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Accidents - Propeller Injuries
Propeller Injury and Engine Cut-Off Device

It only takes a second for a boater to fall into the water from their boat, often with hazardous consequences. They may be struck by the boat propeller, or the boat may continue across the water leaving the person stranded or go around in circles striking anyone in the water.

Emergency engine/propulsion cut-off devices, sometimes referred to as an engine cut-off switch or “kill switch,” are a proven safety device used to stop the boat’s engines should the driver unexpectedly fall overboard. A mechanical lanyard is designed to attach between a passenger/operator and the system that stops the engine under emergency conditions. These devices are installed by the manufacturers of the engines, but few laws require them to be worn.

Best Practices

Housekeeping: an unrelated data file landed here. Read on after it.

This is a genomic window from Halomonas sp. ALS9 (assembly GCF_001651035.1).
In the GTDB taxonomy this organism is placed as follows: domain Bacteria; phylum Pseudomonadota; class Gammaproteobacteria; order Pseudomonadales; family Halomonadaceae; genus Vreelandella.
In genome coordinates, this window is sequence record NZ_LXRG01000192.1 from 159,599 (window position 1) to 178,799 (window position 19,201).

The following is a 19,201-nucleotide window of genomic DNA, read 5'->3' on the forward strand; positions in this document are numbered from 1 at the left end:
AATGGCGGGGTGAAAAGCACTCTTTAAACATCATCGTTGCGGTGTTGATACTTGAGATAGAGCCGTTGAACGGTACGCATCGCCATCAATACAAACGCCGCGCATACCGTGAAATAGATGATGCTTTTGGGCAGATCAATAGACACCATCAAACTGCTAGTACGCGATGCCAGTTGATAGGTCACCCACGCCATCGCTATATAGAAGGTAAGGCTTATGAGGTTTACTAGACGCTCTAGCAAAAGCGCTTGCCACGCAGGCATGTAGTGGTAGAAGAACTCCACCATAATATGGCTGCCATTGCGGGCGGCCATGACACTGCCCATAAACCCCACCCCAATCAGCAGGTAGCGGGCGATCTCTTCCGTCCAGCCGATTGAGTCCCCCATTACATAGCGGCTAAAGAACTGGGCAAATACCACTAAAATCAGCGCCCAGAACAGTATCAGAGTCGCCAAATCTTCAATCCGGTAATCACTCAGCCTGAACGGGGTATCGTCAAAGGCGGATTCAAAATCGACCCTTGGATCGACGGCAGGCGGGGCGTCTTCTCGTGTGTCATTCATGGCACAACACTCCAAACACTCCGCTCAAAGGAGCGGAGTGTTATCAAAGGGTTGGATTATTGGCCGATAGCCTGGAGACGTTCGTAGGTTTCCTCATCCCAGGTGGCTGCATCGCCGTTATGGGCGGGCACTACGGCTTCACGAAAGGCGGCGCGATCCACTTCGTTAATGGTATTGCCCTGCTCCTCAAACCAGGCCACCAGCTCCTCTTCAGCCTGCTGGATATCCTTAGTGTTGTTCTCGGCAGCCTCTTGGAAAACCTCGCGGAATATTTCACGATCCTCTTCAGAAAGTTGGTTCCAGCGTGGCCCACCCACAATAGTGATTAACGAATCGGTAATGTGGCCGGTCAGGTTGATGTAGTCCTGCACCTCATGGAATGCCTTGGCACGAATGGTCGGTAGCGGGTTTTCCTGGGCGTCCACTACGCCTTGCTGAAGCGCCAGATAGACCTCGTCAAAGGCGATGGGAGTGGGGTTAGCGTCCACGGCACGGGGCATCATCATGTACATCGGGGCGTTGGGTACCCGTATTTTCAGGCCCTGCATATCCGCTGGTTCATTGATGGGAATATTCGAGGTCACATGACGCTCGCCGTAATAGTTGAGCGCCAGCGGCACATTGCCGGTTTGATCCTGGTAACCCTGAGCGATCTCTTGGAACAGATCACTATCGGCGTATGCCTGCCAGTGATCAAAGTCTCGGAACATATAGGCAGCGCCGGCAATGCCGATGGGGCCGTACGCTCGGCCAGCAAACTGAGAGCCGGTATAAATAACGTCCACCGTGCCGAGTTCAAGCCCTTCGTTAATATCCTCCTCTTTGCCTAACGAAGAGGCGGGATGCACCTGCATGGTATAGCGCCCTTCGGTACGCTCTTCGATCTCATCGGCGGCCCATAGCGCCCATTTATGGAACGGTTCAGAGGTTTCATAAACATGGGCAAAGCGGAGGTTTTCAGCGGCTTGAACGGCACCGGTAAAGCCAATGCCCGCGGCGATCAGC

Read BoatBeat’s General Best Practices, in addition to the following tips, for more recommendation and information.

  • Stern and Propeller Danger: Remind boaters about the hidden danger at the stern of a boat and the propeller. In an accident, a propeller can amputate or maim an individual.
  • Engine Cut-Off Device: Take the opportunity to discuss the latest engine cut-off device technology, which are designed to prevent propeller injuries.
  • Reference State Laws: Remind boaters of the state laws when it comes to reckless operation, such as bow riding or to dangle legs in the front of the boat while it is underway.
  • Safe Speed: Remind boaters it is their responsibility to operate at a safe speed.

Fact Sheets

Reporters Play a Critical Role in Boating Safety

Emergency Engine Cut-Off Devices

Emergency Engine Cut-Off Devices FAQs

Browse All Fact Sheets

Expert Sources

U.S. Coast Guard, Office of Auxiliary & Boating Safety

National Safe Boating Council (NSBC)

National Association of State Boating Law Administrators (NASBLA)

American Boat & Yacht Council, Inc.

Browse Federal and State Point-of-Contacts

External Resources

Get Connected Boating (NSBC)


Case Study Sources